In the last article I wrote about our bees, I gave an overview of events starting with the installation of the 3 lb. package in the spring, all the way to comb and honey production through the end of July. Since then a few exciting things have occurred, but none of which I was anticipating!
I did a hive inspection in early August, and everything was looking good, however, I noticed some comb that looked different from the rest. It seemed bulky and out of place, sort of like a small, candy circus peanut. I noted it as possible queen cells, but did not think too much about it until the end of the month. Sometime around the 20th of August, my wife received a phone call from her mom saying that the neighbor who mows the lawn where the bees were being kept, saw “all” the bees out and was scared to mow near them. This is a swarm. After hearing this news, my earlier suspicions of queen cells made sense. When a hive is unhappy with their queen, or they feel like they are running out of space to grow into, the worker bees have the ability to turn eggs of future worker bees into what are known as queen cells. This is an evolutionary trait that they have developed over millennia for their survival and the continuation of their species.
As beekeepers, we can use the evidence of queen cells to help successfully manage our hives. When queen cells are present, but not yet finished developing, a hive can be split to prevent swarming. The original queen is left in the original hive along with frames of brood and honey. Most of the mature workers who have already started scouting and foraging will stay with her. As for the “new” colony, the frames with the queen cells are moved, along with brood and honey to a new hive box. The younger house bees who have not yet started orientation flights will be the initial population of this new hive.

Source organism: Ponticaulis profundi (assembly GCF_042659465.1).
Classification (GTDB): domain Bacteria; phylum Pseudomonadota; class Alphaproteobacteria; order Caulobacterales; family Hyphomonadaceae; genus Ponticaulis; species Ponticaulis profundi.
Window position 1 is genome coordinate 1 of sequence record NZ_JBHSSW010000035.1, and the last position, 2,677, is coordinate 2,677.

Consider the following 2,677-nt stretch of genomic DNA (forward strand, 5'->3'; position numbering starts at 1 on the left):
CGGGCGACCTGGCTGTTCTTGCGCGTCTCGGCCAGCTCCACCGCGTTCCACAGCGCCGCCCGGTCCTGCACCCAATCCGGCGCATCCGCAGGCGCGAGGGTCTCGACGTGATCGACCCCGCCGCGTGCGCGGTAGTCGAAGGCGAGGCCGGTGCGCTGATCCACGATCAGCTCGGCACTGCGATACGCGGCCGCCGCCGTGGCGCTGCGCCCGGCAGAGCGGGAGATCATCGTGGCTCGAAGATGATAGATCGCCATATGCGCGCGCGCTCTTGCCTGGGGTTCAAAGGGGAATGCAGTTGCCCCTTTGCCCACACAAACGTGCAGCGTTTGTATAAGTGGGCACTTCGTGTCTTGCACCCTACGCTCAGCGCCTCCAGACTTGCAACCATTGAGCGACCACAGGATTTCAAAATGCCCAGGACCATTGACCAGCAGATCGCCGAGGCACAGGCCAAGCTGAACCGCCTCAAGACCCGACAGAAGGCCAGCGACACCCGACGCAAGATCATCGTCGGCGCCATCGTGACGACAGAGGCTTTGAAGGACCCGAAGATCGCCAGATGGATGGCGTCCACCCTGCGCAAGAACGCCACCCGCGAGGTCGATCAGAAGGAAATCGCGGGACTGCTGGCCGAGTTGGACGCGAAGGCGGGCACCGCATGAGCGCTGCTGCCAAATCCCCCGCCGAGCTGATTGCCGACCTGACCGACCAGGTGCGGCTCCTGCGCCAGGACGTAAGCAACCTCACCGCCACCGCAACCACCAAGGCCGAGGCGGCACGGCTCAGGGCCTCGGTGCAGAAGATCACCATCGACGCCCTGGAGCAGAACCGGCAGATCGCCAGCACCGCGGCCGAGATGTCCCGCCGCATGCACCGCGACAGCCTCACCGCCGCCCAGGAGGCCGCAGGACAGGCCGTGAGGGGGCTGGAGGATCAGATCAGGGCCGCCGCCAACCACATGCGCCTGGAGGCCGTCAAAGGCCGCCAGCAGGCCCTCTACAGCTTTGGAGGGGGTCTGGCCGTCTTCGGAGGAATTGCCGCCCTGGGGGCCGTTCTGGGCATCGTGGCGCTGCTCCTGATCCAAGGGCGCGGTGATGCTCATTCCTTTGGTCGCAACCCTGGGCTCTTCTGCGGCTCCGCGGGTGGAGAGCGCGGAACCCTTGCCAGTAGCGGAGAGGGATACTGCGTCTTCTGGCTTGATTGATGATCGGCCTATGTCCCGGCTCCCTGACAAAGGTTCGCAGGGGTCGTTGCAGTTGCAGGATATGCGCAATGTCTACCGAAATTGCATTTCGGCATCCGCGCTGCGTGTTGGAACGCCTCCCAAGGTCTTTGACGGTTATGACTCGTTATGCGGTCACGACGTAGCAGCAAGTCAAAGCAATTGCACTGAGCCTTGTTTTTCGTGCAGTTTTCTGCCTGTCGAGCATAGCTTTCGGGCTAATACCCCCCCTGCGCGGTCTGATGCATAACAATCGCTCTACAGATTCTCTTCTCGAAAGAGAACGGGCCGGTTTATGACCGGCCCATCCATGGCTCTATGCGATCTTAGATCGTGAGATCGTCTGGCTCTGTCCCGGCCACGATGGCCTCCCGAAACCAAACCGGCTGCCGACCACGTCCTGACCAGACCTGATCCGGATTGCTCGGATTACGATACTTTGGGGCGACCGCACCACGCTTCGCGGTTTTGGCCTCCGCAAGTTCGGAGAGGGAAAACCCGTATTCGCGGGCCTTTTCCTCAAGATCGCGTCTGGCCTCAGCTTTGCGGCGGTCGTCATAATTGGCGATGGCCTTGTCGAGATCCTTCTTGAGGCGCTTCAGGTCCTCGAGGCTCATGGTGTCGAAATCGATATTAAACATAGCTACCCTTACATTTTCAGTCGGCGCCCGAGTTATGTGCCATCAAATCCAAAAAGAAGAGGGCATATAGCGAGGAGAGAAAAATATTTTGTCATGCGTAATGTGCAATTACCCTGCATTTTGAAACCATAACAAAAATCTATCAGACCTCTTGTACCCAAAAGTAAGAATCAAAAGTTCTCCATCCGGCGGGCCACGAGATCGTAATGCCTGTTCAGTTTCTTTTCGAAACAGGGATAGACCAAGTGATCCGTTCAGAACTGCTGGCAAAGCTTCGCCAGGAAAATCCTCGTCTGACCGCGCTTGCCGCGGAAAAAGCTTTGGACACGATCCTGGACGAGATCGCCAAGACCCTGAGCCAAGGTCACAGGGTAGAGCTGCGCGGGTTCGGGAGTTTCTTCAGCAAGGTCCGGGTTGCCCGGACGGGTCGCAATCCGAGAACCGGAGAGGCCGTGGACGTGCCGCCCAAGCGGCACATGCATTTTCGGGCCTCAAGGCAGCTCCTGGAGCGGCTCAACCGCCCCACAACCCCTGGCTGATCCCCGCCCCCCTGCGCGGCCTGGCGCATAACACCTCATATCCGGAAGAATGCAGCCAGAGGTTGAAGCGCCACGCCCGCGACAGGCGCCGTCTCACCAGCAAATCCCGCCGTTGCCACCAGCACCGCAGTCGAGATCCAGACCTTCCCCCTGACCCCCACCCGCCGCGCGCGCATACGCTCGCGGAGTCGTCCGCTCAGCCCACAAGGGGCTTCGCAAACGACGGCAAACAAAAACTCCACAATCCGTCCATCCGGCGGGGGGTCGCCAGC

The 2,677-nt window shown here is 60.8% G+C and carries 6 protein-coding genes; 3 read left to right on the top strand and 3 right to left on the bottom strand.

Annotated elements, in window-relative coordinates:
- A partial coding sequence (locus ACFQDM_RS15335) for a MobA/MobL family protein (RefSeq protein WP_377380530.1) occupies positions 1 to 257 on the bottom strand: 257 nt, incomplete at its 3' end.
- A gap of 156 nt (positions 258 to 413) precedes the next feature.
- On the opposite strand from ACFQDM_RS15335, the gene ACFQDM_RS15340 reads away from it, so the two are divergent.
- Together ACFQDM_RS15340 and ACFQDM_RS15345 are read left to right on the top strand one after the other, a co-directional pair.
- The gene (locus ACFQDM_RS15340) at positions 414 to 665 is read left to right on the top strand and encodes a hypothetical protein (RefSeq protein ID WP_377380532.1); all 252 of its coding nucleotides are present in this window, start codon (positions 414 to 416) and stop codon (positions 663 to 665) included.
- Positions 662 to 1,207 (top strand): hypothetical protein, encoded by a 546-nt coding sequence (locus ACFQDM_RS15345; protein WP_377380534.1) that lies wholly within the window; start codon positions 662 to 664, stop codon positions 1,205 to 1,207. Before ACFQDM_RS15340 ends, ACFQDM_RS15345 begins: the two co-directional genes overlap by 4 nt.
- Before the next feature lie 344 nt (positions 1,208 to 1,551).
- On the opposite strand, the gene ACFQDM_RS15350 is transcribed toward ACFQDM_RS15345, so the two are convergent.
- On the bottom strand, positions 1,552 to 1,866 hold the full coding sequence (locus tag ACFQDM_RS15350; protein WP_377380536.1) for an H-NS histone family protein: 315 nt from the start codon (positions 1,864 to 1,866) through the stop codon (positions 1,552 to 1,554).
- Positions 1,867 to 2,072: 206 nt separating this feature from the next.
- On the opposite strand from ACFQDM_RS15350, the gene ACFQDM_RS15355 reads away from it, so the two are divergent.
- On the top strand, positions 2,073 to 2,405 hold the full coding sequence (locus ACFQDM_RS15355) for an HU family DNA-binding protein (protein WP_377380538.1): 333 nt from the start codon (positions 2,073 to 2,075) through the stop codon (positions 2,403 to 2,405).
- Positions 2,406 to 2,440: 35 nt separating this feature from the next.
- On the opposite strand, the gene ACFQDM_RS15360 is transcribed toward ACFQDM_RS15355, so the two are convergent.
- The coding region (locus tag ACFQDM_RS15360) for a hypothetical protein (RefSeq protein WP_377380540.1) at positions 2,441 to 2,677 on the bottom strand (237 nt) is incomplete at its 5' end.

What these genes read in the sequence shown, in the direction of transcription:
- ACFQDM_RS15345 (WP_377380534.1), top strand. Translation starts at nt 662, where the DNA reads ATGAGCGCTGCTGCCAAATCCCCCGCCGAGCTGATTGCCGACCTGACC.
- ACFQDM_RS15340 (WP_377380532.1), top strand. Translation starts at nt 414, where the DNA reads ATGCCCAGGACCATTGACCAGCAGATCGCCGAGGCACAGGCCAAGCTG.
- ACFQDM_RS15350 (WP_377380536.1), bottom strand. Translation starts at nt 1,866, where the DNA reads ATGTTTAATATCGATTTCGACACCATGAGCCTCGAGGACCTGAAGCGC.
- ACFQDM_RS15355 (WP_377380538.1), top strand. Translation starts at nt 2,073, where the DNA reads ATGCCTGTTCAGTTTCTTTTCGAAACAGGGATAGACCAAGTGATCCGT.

As for the queen cells, an epic battle will soon happen. If a single queen emerges before the rest, she will go to the other queen cells and destroy them, otherwise, if more than one emerges at the same time, they will battle to the death leaving only one virgin queen. Once the matriarch of the new hive has been determined, she will make the first and possibly only flight of her life. This flight out of the hive is her one chance to mate, and if successful she will be inseminated by up to 15 different drones, thus increasing the genetic diversity of all her future offspring.
Everything just described happened to my colony with one main difference, I was not able to prevent them from swarming. So, sometime in the last part of August, my original marked queen, along with about half her daughters and a few sons, left and found a new home. Upon the final inspection I performed at the end of August, the colonies’ numbers were drastically reduced and the bees were already digging into their honey stores. This was not good!! For the sake of their survival, I decided to move them the 60 miles from my in-laws to the Autonomy Acres homestead so I could provide for their needs through the winter to come.